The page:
They don’t know how to train their people effectively. They don’t have the resources to do it because it’s either too expensive or too time-consuming. Where this mix of industry experts like me who come from a long background in industry technologists, engineers, product managers and traditional management consultants, you can deliver for our clients? It started with listening to our clients and hearing what they had to say, hearing what they needed, and feeling their pain. Not pushing a solution on them that they maybe didn’t quite fit anymore after their problems were solved.
I like that because it shows the evolution of solving a problem and then moving into a new space like how do we evolve with our client? That’s one of the things that I’ve often talked about, your clients may outgrow your need in what you provide because you fulfill those needs. They need something else from you. How do you keep evolving that? To me, it sounds like this idea of, “The customer is the center of the universe,” talk about that in your perspective there.
What you highlighted is a perfect example of the old adage that the most dangerous phrase in business is, “We’ve always done it that way.” I’ve talked for years and I talk all the time to our customers about like, “You basically have two choices. There’s the Amazon paradigm, which always treats every day as the first day or you can be Sears and Roebuck. You can decide to keep doing whatever you’re doing and it’s going to be a long, painful death.”
Putting your customer at the center of the journey is about listening to your prospective customer openly and hearing what they have to say and not necessarily powering through to get to whatever end you had in mind. Every conversation, every interaction with a customer needs to have a close and you need to know where you’re going. It’s important to close on what you had previously planned as it is to close and say, “This doesn’t fit. I’m going to go back. I’m going to think about if I hear this enough from a number of customers, maybe my business needs to change and evolve to be able to serve my customers better.”
I love the concept of understanding how the customer’s input impacts your own business. You’re not listening to the customers for them, which is important, but it’s also important for your own business to listen to the customers. When we were talking earlier, you mentioned something about the focus you put on disqualifying customers. Can you talk about that a little bit?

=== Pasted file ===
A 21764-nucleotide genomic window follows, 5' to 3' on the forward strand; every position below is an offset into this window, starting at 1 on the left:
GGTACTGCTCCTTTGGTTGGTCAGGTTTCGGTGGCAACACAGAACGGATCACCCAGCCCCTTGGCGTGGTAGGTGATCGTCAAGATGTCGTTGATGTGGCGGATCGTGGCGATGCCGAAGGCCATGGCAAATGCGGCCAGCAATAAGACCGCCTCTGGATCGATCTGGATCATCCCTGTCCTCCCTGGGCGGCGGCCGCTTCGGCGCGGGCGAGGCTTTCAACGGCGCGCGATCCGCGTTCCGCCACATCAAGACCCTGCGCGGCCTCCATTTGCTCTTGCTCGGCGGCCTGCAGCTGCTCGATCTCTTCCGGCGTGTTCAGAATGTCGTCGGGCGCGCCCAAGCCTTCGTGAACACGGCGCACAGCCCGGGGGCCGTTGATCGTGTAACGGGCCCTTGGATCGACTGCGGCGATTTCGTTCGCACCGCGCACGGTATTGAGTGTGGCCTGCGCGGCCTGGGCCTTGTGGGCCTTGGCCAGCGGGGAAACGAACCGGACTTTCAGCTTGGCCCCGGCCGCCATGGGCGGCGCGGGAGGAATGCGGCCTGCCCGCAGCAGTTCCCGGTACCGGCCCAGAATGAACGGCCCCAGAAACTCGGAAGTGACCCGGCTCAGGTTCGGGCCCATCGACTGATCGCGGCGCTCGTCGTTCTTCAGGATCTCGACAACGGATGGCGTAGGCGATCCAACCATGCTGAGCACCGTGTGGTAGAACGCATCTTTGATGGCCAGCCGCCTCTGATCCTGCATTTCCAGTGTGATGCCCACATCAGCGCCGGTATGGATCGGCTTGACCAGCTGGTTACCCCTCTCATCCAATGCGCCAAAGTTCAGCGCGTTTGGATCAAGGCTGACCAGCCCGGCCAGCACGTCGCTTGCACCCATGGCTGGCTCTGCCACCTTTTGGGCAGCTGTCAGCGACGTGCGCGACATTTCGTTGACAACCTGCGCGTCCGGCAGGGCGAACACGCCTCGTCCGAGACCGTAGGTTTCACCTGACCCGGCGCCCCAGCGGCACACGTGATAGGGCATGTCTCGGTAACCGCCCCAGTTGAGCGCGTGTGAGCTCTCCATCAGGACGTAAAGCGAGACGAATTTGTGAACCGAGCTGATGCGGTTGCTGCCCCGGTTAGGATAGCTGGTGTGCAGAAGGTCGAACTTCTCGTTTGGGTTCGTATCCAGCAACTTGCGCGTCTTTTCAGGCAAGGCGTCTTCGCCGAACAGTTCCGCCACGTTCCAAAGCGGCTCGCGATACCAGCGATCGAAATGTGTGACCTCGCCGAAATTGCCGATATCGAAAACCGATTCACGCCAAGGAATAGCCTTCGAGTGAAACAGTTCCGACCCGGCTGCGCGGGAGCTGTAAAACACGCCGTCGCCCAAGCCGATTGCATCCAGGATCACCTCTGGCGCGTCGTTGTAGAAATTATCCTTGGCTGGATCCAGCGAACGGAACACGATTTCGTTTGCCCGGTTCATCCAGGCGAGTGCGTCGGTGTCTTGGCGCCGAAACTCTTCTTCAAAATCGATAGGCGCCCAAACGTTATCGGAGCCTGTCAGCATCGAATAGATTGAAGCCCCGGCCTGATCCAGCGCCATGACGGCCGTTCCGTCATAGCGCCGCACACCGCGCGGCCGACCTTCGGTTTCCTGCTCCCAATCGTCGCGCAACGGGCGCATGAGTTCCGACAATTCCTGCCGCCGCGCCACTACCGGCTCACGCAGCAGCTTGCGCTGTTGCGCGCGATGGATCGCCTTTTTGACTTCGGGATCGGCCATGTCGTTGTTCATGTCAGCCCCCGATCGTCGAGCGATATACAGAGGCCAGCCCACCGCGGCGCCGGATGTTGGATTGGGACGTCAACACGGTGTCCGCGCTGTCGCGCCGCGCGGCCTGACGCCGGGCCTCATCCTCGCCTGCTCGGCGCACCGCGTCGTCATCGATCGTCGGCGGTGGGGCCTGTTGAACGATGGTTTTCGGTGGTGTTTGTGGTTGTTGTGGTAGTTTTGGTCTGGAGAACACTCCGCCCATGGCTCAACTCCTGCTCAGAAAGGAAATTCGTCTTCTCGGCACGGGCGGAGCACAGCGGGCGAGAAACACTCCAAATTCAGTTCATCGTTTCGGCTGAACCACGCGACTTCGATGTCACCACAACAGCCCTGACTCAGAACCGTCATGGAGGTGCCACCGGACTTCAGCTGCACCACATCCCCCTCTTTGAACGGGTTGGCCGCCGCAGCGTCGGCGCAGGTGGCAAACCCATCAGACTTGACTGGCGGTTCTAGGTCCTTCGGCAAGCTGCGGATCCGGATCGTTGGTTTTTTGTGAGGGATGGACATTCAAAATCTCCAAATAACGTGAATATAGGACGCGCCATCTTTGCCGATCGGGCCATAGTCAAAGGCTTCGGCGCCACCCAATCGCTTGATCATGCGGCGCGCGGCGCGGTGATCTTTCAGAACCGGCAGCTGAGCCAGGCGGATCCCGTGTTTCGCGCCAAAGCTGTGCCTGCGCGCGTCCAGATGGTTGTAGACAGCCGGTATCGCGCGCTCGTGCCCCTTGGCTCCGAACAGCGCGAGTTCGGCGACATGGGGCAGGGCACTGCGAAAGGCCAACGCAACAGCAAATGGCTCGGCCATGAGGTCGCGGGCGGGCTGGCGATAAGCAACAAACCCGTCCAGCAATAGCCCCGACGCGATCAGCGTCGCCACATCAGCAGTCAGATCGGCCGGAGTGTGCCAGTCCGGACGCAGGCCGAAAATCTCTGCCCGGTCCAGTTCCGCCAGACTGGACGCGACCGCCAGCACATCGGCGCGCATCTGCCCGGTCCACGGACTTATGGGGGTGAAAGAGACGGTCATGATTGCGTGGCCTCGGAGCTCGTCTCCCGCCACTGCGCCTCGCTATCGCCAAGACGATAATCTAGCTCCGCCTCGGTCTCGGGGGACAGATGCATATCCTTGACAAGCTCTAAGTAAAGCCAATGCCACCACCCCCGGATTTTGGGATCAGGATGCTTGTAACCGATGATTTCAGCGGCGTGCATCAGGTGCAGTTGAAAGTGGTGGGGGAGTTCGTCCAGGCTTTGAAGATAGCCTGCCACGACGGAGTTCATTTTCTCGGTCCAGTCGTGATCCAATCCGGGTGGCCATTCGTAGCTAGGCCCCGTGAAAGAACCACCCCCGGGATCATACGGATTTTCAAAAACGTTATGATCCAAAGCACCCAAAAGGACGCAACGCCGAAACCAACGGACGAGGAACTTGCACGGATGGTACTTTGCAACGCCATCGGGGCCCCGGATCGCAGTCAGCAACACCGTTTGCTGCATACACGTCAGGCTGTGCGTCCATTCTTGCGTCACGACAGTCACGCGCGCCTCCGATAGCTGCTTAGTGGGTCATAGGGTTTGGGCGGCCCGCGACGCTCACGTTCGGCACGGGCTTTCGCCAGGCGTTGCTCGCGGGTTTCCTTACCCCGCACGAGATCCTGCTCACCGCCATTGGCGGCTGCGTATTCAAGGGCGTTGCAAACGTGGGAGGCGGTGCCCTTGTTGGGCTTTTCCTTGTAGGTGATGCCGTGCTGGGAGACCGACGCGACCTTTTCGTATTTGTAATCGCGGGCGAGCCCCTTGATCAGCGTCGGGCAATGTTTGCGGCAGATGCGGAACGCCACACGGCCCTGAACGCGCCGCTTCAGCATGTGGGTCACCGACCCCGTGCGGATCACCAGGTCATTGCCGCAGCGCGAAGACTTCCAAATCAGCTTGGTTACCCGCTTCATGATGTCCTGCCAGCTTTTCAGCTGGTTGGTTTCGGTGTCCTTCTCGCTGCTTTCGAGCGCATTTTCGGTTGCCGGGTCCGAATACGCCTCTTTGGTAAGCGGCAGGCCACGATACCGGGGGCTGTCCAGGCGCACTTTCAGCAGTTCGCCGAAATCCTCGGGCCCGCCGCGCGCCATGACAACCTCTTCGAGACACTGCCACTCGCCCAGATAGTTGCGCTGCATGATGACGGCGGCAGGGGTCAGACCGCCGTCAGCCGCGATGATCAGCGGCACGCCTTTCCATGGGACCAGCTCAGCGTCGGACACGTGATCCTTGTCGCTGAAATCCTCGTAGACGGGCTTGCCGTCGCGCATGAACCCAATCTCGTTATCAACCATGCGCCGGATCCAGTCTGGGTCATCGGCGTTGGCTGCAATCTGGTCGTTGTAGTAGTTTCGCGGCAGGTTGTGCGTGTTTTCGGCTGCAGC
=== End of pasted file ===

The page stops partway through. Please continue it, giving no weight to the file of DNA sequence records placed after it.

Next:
Are you listening to learn or are you listening to reply? That’s the biggest difference. If you’re listening to reply, you’re going to be looking for the wrong things. You talked earlier about building a relationship. You’re not building a relationship. Everybody sometimes listens to reply and listens to learn. It’s not necessarily a criticism of the person, but it speaks to how you are interacting with that other individual.
If you’re listening to learn, you’re going to be able to deliver better solutions. You’re going to be able to close better and save yourself more time. One of the biggest reasons to disqualify a customer is respect for yourself and your own time to continue on with qualified buyers. It’s also to respect their time. There is an element of this that people trust other people who raised their hands and said, “I can’t do that. I don’t know that, but I’m willing to help you find someone who does.”
It’s not even a matter of time, but if it’s not a fit and you try to force that square peg into a round hole, then it can create a lot of problems where there previously hadn’t been any. Nobody wins at that point because the engagement doesn’t go well, nobody’s happy. The reputation of the people on the line is important. That’s a key component when you’re thinking about customer engagement. If a customer or prospect comes up to you and wants to spend money with you, it takes a lot of discipline. What are some of the criteria that you personally look at when you determine whether or not some things are fit?
You brought up a good point there that I’ll hit quickly. It then goes back to listening to learn things. It ties into what we were talking about, how do you figure out how to best serve your customers? There’s a fine line here too. I want to be clear about, “You don’t want to look to disqualify as much as you don’t want to look just to qualify.” You want to go in and ask questions and learn and then make the decision to qualify or disqualify. What that allows you to do is figure out exactly what your customers need.
When you’re evaluating whether or not there’s a fit, what are some of the things that you look at specifically to say, “They’re great people, love them but it’s not our industry or we don’t have the bandwidth?”